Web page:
Monday, February 13, 2017

Managing Muscle & Joint Pain While Travelling

By Dr. R. Greg Lusk, DC

Along with the weather, winter get-away travel plans are a common topic of conversation this time of year while making small talk with clients.  Upcoming travel is also a driving force for some to have a painful complaint checked out as they are dreading the travel process ahead and are hopeful that the pain can be lessened so they can enjoy the vacation as originally planned.  Even for those that book an initial appointment a mere few days before departure, which doesn't allow much time for treatment to yield results, learning some key things to keep in mind or do while travelling can empower them to manage their symptoms independently.

Let's start with luggage as managing a heavy suitcase can be difficult even when you're not in pain.  Try to be restrictive in what you pack to lessen the overall weight and consider multiple bags versus a single large and heavy one if you cannot pack light.  Use wheels and pull handles if available.  Lift luggage with a straight back, bend at your hips and knees, and avoid twisting through the spine.  Lifting in stages can also help avoid excessive strain.  For example, when lifting a bag into an overhead bin, it can first be lifted to the top of the seat and then into the bin in a separate action. Similarly, loading a suitcase in or out of the trunk can be broken into steps, such that you lift the bag onto the bumper or edge of the trunk and then into the actual trunk.

Prolonged sitting, while either waiting in a terminal or in a mode of transportation (e.g. car, train, plane, etc.) is a reality of travelling that can lead to pain and stiffness throughout the body.  The seats often don't provide much support to the low back or neck so you may need to bring or create your own.  You could purchase a lumbar support cushion, use a bunched-up sweater, or roll up a blanket or towel to put in the small of your back.  With respect to your neck, using a travel pillow that fits around your neck will decrease your risk of discomfort while resting or sleeping in a seated position.  Hips and knees can also get quite stiff with extended time spent sitting, particularly in crammed airline seats where you cannot stretch out, and especially if you have pain or arthritis in those joints.  If possible, stand up regularly, every 30-60 minutes, to stretch out and walk around.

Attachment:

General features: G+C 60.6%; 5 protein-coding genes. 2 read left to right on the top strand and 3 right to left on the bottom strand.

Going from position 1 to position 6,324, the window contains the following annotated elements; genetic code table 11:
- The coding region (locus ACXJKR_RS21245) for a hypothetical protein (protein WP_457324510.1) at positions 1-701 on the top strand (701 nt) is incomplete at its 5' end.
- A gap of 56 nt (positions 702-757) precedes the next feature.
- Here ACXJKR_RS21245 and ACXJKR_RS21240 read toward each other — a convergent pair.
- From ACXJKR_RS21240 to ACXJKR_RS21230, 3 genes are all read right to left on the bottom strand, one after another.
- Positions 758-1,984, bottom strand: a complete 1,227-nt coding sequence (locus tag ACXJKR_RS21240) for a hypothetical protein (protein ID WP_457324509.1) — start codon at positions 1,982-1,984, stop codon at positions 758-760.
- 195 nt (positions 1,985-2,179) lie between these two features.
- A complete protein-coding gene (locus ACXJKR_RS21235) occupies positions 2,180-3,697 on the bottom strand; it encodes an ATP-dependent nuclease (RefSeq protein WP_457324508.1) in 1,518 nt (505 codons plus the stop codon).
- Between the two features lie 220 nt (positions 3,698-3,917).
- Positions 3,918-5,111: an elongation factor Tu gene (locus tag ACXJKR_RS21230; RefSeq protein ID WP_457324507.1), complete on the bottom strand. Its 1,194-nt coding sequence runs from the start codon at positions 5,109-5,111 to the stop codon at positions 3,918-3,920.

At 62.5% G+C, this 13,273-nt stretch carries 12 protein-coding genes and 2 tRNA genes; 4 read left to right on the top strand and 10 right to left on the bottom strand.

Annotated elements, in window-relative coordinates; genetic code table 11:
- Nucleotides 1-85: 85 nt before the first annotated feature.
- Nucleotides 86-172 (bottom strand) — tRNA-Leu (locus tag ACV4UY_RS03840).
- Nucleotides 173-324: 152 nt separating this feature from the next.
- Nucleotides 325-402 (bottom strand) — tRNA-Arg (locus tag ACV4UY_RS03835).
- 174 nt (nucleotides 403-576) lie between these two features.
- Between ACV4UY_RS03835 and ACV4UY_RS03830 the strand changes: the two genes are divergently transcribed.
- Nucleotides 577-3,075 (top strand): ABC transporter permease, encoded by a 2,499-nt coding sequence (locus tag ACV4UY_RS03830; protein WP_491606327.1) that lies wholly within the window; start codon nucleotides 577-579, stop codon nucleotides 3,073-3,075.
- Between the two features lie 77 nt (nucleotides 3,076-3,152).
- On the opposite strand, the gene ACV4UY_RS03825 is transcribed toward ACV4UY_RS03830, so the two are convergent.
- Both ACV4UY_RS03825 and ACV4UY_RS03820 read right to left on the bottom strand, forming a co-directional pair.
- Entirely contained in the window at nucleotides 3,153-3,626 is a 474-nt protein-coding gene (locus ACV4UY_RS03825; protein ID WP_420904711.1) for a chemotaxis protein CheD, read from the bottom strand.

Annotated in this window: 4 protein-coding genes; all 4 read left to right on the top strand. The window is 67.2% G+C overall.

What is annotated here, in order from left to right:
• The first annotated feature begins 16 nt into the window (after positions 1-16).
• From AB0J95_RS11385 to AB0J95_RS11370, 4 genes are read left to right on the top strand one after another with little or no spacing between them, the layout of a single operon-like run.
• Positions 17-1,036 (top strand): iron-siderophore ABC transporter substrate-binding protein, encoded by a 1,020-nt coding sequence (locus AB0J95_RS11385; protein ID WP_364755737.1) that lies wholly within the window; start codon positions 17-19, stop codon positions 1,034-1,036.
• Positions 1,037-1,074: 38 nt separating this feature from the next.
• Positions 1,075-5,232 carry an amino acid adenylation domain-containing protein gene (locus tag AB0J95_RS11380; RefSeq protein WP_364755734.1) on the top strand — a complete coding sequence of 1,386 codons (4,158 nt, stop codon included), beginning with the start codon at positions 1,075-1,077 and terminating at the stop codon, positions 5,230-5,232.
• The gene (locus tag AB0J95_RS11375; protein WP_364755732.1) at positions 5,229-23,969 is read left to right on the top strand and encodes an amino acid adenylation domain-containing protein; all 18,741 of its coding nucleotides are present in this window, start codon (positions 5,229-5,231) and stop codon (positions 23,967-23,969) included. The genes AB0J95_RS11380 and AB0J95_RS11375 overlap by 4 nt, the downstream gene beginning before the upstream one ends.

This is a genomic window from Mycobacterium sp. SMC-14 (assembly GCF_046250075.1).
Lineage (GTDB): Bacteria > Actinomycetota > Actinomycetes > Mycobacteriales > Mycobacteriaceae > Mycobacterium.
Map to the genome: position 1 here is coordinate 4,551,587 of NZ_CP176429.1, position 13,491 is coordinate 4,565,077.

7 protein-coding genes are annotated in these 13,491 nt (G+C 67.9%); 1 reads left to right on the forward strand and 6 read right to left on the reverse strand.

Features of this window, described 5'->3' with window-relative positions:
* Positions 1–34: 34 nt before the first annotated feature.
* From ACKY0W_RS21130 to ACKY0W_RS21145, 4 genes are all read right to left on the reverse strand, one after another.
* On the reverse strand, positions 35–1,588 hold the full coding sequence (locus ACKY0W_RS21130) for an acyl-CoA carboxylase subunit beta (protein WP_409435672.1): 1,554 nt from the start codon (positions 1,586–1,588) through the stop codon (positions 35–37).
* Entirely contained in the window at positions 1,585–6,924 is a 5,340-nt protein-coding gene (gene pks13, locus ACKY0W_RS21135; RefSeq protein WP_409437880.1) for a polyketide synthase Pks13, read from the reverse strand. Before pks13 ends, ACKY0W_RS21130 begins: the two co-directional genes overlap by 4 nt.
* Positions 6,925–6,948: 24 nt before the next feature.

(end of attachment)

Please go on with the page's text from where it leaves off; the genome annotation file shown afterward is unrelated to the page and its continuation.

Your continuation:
In general, moving as much as possible is recommended but even short durations of 10-15 seconds are better than nothing.  Even simple exercises performed while sitting can be quite helpful.  For example, you can raise your heels up and down while keeping your toes on the ground and then lift and lower your toes while keeping your heels down.  You can also tighten and relax the muscles in your legs and if space permits straighten and bend your knees.  The motion will limber you up and promote blood circulation to your tissues.  The improved blood flow also decreases your risk of developing a blood clot in your legs, known as a Deep Vein Thrombosis, which can occur due to prolonged sitting or inactivity and is a significant health concern.

Wearing loose fitting clothing to allow easy movement and staying well hydrated are other suggestions to minimize muscle aches and maximize comfort when travelling.  This article is for general information purposes only and is not to be taken as professional medical advice.